Airlines and airports are facing a surge in baggage mishandling rates amidst the growing number of passengers, with the number of mishandled bags almost doubling from 2021 to 2022 to 7.6 bags per thousand passengers, according to SITA’s 2023 Baggage IT Insights report released today.
The shortage of skilled staff, resumption of international travel, and congestion at airports has made it challenging to manage bags and ensure their smooth handling at airports – particularly during peak travel periods. The overall increase in mishandling is forcing the industry to focus on digitalization and automation, with technology investments that deliver greater automation and self-service being a top priority.
Delayed bags accounted for 80 per cent of all mishandled bags in 2022, lost and stolen bags increased to 7 per cent, and damaged and pilfered bags decreased to 13 per cent.
The surge in the mishandling rate comes after more than a decade of reduction in mishandled baggage. Significant process improvements helped the mishandling rate per thousand passengers fall by 59.7 per cent between 2007 and 2021. However, given the pressure of staff shortages on operations post-COVID, the 2022 mishandling rate of 7.6 bags per thousand passengers represents a 75 per cent increase from 2021.
Transfer bags have historically accounted for the majority of mishandled bags. This was no different in 2022, with a one-percentage-point increase from 2021, pushing the proportion of bags delayed at transfer to 42 per cent. This increase is attributed to the resurgence of international and long-haul travel, leading to loading errors and greater transfer mishandling rates. The failure to load bags accounted for 18 per cent of all mishandled bags in 2022, representing a 3 per cent decrease from the previous year. Loading errors more than doubled compared to the previous year, accounting for 9 per cent of all delayed bags in 2022, stemming from operational strains on baggage systems.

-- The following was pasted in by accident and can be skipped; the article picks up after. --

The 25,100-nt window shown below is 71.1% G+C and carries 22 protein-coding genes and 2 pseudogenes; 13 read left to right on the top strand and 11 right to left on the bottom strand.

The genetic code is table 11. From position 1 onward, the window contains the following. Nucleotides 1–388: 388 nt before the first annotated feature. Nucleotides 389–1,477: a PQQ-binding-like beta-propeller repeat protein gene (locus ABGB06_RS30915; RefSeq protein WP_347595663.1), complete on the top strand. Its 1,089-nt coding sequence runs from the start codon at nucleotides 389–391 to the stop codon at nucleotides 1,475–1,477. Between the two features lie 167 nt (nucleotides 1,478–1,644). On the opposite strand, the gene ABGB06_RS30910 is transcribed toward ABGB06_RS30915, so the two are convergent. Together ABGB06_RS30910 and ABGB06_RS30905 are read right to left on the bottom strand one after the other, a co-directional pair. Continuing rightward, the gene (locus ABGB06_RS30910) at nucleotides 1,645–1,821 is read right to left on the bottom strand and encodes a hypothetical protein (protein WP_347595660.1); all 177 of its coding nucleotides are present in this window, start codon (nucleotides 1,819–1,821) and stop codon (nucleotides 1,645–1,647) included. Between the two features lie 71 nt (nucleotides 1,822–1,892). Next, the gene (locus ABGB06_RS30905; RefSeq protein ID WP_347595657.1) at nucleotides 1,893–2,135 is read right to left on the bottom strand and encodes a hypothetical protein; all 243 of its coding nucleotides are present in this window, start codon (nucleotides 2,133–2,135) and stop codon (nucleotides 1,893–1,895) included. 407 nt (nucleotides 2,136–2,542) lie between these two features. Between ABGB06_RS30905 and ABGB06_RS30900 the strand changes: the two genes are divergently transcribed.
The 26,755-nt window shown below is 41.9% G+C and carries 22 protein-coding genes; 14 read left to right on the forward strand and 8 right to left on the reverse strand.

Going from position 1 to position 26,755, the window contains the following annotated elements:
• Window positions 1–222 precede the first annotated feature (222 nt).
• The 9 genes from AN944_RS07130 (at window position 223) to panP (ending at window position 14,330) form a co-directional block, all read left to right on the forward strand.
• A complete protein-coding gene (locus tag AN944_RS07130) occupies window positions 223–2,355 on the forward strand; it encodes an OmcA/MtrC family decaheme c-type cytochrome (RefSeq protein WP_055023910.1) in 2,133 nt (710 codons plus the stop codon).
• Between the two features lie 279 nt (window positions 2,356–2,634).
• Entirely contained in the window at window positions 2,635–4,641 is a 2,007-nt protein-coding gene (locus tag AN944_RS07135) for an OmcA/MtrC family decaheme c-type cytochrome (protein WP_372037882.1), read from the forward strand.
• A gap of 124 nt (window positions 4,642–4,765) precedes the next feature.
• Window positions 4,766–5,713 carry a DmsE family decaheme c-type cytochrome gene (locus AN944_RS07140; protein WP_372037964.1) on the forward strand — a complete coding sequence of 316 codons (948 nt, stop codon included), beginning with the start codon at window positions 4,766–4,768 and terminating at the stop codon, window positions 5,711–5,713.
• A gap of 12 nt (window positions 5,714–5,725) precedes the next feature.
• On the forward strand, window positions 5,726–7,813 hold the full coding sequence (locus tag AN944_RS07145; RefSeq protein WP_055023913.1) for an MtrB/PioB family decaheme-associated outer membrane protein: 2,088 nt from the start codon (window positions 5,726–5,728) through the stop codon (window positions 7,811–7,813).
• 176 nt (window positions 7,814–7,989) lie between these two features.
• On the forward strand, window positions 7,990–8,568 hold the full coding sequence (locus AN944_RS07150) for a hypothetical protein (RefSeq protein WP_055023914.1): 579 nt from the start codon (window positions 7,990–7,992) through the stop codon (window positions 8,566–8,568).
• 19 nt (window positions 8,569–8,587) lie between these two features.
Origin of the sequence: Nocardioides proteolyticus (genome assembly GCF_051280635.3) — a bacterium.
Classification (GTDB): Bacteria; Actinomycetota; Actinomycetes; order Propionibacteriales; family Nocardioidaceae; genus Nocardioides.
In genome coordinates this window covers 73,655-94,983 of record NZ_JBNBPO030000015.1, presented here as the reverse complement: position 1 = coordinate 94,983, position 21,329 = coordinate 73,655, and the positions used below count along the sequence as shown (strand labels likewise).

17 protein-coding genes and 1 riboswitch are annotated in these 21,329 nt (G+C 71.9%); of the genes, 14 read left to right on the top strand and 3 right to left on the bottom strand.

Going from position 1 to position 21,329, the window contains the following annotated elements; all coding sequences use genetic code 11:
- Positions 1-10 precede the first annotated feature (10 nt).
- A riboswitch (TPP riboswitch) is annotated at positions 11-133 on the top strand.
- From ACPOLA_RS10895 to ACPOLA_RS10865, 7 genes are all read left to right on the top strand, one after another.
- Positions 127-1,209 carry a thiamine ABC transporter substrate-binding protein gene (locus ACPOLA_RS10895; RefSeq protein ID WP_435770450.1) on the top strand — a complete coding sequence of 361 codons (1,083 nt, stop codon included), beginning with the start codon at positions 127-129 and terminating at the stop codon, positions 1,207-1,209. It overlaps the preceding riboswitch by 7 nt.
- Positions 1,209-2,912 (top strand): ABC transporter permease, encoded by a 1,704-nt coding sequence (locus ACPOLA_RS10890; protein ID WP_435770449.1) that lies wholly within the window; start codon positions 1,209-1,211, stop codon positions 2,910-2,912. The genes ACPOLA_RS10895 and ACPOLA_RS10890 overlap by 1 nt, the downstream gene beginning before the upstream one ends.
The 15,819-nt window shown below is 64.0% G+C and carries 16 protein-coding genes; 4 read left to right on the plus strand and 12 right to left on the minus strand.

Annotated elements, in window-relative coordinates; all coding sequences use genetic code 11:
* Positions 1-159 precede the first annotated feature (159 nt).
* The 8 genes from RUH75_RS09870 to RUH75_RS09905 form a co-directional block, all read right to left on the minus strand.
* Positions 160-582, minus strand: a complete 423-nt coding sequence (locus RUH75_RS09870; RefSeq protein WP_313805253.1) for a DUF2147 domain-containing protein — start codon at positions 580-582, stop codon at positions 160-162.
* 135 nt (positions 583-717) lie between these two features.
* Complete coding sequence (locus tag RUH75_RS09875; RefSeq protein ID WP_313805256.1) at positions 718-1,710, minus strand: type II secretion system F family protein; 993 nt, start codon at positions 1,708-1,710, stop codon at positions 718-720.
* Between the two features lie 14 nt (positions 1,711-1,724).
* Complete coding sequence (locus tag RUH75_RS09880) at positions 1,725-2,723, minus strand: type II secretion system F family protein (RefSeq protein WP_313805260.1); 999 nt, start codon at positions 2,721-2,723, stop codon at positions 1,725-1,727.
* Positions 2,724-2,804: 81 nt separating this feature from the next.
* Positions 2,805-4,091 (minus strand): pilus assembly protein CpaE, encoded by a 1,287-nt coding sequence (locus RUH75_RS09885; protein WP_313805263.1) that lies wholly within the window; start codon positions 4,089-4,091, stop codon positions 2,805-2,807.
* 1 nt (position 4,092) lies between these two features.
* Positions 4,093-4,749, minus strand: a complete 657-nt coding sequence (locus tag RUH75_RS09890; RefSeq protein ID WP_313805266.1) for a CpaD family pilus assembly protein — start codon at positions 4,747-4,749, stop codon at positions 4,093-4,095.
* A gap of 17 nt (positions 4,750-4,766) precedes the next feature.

David Lavorel, CEO, SITA said: “After a decade where the mishandling rate more than halved between 2007 and 2021, it is disheartening to see this rate climbing again. As an industry, we need to work hard to ensure passengers are once again confident to check in their bags. We at SITA are working directly with airlines and airports to help solve key pain points in the baggage journey through smart automation, tracking, and digital platforms.”
Investing in real-time baggage status information has become a key priority for airlines, with 57 per cent of airlines providing their staff with mobile access to real-time baggage status information. This figure is expected to increase significantly to 84 per cent by 2025, and 67 per cent of airlines plan to offer real-time baggage status information directly to passengers, marking a substantial improvement from 25 per cent today.
SITA has developed the WorldTracer Auto Reflight system in direct response to the high mishandling rates observed at transfer. This solution automatically identifies bags what are not likely to make their planned connecting flight and rebooks them on the next possible flight using the existing bag tag – all while keeping the passenger informed.
SITA estimates that automation of reflight operations could save the industry up to $30 million per year. Lufthansa and SITA’s recent partnership using the technology aims to digitalize the manual reflight process, and the results of their Proof of Concept suggest that they can automatically reflight as much as 70 per cent of Lufthansa’s mishandled bags at Munich Airport.